Last session belabored the function, it's relation to APL, and how APL's treatment of functions differs from traditional mathematics. Keep functions in mind: they come first for a reason. All future sessions will assume that you understand or can quickly figure out functions and how they were. Today's session introduces the other critical concept in APL (as seen through the lens of Co-dfns): arrays and values.

Full blown APL as found in something like Dyalog actually has many features surrounding data encoding and its representation. The traditional and most elegant method of data handling in APL, however, centers around the array. In C, numeric values, especially pointers, play a critical role. In Smalltalk, Objects come front and center. In many pure functional languages like Haskell, ADTs and case analysis receives most of the attention. APL, however, marks its territory largely by how well it works with arrays, and how well it allows arrays to work for a wide variety of problems. Other languages have arrays of some sort, often of a more limited extent, but APL adds a good deal of punch to your basic array, allowing arrays to exceed their expected usefulness. Some might argue that APL takes arrays too far, warping its users' sense of reality; these critics have clearly never worked with APL in any serious capacity, the reader may judge whether or not their opinion matters. For the purposes of this series, however, values and arrays are synonymous.

Taking a step back, session #1 only considered methods of manipulating information or values (data of some kind), namely functions, and that very generally. What about data itself? Without values, functions sit idle and useless. Values are information arranged in a fashion suitable for manipulation by APL. In this case, values are arrays. Traditional mathematics introduces the concept of an array very late. All values, including numbers and characters, have an array interpretation, and indeed, all values in APL are arrays. For the technically minded, APL's arrays are finite, rectangular, arbitrary dimension arrays.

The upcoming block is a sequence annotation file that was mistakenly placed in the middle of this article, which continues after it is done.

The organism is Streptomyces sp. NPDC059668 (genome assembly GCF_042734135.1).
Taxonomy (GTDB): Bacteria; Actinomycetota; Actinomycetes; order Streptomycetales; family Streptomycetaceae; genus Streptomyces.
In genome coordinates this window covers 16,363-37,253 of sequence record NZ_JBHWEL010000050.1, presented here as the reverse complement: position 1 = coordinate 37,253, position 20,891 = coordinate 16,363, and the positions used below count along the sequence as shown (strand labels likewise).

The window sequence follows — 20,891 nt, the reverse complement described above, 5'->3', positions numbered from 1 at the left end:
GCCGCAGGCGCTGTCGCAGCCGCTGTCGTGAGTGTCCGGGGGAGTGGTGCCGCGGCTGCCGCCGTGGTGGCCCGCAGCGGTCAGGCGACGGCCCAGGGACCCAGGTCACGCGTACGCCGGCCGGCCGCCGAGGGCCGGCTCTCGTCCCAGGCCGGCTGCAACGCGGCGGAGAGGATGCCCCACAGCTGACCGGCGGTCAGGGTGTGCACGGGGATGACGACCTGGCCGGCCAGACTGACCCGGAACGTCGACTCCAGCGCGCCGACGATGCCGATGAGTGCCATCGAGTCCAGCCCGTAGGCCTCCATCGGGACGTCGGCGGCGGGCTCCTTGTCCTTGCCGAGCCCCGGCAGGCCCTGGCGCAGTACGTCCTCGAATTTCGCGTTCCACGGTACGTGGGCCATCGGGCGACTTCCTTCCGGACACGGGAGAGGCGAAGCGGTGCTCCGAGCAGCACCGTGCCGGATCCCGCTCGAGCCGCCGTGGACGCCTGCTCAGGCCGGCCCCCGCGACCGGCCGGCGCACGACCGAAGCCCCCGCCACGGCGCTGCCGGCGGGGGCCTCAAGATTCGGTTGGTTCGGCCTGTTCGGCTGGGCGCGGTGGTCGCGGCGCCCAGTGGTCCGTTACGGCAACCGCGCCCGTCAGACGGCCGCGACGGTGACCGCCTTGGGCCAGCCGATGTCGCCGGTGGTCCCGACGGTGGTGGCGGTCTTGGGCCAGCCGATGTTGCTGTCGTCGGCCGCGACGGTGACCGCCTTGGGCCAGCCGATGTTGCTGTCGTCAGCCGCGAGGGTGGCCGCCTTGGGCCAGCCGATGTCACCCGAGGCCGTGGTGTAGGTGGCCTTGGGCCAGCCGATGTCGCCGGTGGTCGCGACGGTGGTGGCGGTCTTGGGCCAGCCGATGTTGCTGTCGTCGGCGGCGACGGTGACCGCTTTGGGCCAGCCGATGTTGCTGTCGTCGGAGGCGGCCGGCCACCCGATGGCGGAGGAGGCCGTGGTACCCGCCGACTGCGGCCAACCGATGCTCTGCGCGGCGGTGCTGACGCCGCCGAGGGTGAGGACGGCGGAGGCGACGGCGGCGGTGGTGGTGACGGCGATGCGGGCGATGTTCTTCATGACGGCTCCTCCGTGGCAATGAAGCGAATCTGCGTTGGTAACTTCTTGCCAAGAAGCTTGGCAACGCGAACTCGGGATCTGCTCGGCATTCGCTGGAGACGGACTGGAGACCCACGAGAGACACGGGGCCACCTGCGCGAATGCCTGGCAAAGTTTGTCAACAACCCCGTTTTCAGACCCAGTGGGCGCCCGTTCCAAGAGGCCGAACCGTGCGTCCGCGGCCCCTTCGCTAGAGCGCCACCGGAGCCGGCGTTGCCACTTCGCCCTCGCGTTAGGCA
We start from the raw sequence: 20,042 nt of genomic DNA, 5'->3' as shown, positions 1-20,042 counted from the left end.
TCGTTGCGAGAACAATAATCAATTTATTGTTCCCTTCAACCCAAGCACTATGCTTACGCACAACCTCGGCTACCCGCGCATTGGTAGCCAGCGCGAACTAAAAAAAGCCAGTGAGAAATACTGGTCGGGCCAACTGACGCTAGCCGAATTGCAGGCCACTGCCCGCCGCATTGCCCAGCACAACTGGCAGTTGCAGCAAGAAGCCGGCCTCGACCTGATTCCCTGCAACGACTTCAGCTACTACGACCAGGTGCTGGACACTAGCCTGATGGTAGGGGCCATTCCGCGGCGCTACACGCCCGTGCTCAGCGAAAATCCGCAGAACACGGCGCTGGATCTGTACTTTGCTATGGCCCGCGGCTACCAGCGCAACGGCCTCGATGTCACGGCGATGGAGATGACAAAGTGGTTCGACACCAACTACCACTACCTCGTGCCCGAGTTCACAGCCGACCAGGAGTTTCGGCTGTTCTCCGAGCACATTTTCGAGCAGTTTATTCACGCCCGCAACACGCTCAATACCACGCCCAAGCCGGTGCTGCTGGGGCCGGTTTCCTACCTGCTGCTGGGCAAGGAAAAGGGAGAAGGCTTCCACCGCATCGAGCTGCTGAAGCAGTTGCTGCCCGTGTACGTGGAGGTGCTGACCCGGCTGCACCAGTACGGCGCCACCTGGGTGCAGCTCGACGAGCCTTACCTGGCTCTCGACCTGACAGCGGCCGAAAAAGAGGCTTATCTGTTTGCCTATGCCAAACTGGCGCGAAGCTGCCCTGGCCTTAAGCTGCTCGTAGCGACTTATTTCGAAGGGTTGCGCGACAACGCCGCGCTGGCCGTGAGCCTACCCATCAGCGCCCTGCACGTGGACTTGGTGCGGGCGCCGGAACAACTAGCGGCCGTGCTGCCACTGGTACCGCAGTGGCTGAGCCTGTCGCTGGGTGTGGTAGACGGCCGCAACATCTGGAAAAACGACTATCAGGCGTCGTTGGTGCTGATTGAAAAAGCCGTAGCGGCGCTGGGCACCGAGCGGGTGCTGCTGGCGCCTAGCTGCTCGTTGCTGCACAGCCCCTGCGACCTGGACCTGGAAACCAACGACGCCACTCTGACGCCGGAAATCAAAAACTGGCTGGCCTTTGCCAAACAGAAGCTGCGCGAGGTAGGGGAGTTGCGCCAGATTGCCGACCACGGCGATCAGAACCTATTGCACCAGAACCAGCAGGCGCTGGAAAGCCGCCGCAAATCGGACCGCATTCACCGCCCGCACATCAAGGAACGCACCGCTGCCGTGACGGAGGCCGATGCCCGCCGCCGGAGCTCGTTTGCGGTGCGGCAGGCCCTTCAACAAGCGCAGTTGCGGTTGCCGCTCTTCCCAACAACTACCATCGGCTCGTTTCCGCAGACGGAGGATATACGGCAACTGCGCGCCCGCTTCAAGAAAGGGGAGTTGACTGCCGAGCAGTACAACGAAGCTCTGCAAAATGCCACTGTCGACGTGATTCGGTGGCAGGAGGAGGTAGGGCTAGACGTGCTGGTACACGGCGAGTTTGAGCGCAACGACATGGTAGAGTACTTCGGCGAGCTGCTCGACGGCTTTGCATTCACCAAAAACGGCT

Numbers and characters are the smallest sort of array, called scalars. In a sense, they cannot be divided, that is, they are atomic. Arranging numbers and characters in other ways gives different types of arrays. Laying them out in a row, like so, gives a vector:

`0 1 2 3 4 5 6 `

A vector is an arrangement of values into a single line. That is, it is a one-dimensional layout of values. A matrix is a two dimensional layout, like so:

` 0 1 2 3 4 5 6 7 8 9 10 11 12 13 14 15 16 17 18 19 20 `

Arrays, then, are all about how to arrange various values into rectangular shapes. Since arrays can have any number of positive dimensions, higher-order arrays, called noble arrays, exist. For now, remember that scalars have zero dimensions, a vector has one dimension, and a matrix has two.

A vector of characters, rather than numbers, is a string, like so:

`The quick brown fox jumps over the lazy dog. `

An array can have numbers, characters, or even a combination of numbers, character, and other, higher-dimensioned arrays inside of it for values, all arranged according to some pattern, or shape.

Working with data is working with an array that encodes the data into a suitable arrangement for processing. Efficient APLers know how to encode a great many forms of data into sophisticated layouts that enable efficient manipulation.

The next session will cover in more detail how to treat these arrangements more formally, and how to reason about the shapes of arrays.